Then Alicar’s voice came suddenly from the speaker in her respirator. She gave a slight start.

“Anything new?” There was an edge of impatience in his voice.

She cleared her throat. “Nothing that seems important. Gulhas is in the computer control room now. He was thinking about you a minute or two ago.”

“In what connection?”

“That blip the Romango picked up and identified as an aircar before you ducked behind the dunes. Gulhas thought of it and wondered then when you’d be coming back to Mannafra. That’s all. It slipped from his mind again immediately.”

There was a moment of dissatisfied silence before Alicar said, “You’re sure you didn’t miss anything? There should have been further reflections associated with that.”

“There should have been,” Telzey agreed. “But there weren’t. I wouldn’t have missed them. You’re apparently one of the subjects they don’t have reflections about there now! Gulhas simply has his mind on what he’s doing. Routine start-of-day checks. Nothing else.”

“What about the rest?”

“No change. Ceveldt and his assistant are at their operational stations. They don’t think about what’s being brought up, so it’s probably djeel ore. Hille’s fast asleep now, and the remaining three are still sleeping. When they dream, the dreams have nothing to do with the Ralke Mine. And there’s still no mind or life trace of the other five people who should be there. Unless they’re behind the psi-block around your office area—”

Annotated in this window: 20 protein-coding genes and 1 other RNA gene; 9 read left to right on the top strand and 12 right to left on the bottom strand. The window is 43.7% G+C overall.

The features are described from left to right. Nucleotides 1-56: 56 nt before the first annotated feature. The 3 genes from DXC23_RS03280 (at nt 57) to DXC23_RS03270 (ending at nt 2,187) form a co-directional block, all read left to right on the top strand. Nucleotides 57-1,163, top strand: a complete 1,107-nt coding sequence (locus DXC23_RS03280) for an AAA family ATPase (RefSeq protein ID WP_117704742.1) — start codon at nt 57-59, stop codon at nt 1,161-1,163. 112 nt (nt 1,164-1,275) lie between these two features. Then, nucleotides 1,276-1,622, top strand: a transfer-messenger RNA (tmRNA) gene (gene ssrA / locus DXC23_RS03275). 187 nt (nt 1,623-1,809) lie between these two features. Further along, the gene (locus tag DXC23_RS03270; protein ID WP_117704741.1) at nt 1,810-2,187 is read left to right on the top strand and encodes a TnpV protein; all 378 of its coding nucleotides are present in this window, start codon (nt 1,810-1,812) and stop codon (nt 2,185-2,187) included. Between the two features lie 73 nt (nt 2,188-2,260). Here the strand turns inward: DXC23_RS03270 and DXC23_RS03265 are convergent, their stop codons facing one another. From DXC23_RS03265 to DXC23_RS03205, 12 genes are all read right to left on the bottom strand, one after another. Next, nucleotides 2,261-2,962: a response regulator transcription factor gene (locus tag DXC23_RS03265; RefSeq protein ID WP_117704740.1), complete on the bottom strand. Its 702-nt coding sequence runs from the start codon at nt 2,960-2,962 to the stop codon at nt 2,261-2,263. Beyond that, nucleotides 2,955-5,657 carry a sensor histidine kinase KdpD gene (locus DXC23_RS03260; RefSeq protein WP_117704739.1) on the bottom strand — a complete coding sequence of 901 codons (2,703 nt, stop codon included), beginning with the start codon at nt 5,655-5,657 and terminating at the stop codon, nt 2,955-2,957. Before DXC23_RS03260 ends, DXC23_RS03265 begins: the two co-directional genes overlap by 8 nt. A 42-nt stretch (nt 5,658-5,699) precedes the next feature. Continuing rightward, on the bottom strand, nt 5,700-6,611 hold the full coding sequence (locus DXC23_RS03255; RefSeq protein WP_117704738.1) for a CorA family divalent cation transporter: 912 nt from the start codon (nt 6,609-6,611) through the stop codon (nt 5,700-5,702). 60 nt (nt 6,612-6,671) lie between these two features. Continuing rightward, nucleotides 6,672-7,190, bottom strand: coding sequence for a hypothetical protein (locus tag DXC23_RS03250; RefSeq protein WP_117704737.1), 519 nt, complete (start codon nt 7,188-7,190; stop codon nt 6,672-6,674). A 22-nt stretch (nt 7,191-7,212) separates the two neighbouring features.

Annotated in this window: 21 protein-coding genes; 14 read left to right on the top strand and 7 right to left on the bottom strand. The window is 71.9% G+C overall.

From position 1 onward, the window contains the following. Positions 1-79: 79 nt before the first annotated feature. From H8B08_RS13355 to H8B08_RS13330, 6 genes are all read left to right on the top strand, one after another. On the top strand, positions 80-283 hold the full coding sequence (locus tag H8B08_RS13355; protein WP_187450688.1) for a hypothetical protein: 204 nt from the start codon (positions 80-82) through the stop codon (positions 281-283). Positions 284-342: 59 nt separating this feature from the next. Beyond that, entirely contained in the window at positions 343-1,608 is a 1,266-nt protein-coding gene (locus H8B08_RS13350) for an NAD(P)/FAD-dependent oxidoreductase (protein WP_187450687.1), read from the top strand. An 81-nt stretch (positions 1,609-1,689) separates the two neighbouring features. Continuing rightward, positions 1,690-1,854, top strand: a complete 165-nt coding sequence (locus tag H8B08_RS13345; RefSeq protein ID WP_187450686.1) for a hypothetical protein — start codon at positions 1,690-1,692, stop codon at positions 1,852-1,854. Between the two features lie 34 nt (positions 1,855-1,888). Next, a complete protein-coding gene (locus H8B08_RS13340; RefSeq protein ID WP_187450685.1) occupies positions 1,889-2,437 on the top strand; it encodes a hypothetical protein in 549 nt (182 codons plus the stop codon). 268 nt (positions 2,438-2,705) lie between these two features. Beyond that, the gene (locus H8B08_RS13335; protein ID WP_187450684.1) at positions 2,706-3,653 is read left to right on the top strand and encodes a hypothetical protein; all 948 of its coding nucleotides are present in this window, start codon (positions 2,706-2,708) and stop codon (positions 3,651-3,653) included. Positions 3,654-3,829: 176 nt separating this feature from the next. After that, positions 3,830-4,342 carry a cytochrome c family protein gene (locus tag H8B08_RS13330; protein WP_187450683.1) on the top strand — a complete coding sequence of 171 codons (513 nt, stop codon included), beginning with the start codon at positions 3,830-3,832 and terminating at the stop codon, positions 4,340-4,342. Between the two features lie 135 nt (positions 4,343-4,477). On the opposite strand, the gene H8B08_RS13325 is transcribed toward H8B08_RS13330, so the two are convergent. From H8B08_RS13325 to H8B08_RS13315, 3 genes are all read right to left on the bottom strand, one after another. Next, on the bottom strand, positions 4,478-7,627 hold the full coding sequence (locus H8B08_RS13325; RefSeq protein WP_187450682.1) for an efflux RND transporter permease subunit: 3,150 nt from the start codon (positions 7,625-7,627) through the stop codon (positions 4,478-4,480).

Alicar interrupted. “I told you it’s out of the question that anyone could be in there! To open the office in my absence would take something like a blast almost heavy enough to flatten the mine.”

“Well, in that case,” Telzey said, “those five are either dead; or they’re gone. And whichever it is, nobody thinks about them either.”

Alicar swore in exasperation. Telzey shrugged.

“That’s the way it is,” she said. “The controls have been extended since I did the first probe from the mountain. The men are more limited in their thoughts, apparently including even their dreaming thoughts. Whether that’s a temporary precaution, connected with the fact that the Romango recorded a passing aircar, I can’t tell. It might be a reaction to my earlier scanning—say, a prearranged defense pattern against a telepathic encounter. The men think of nothing, remember nothing, that has to do either with djeel or with anything abnormal in the situation at the mine. That goes on down through the unconscious levels. The mechanisms block out the prohibited material.”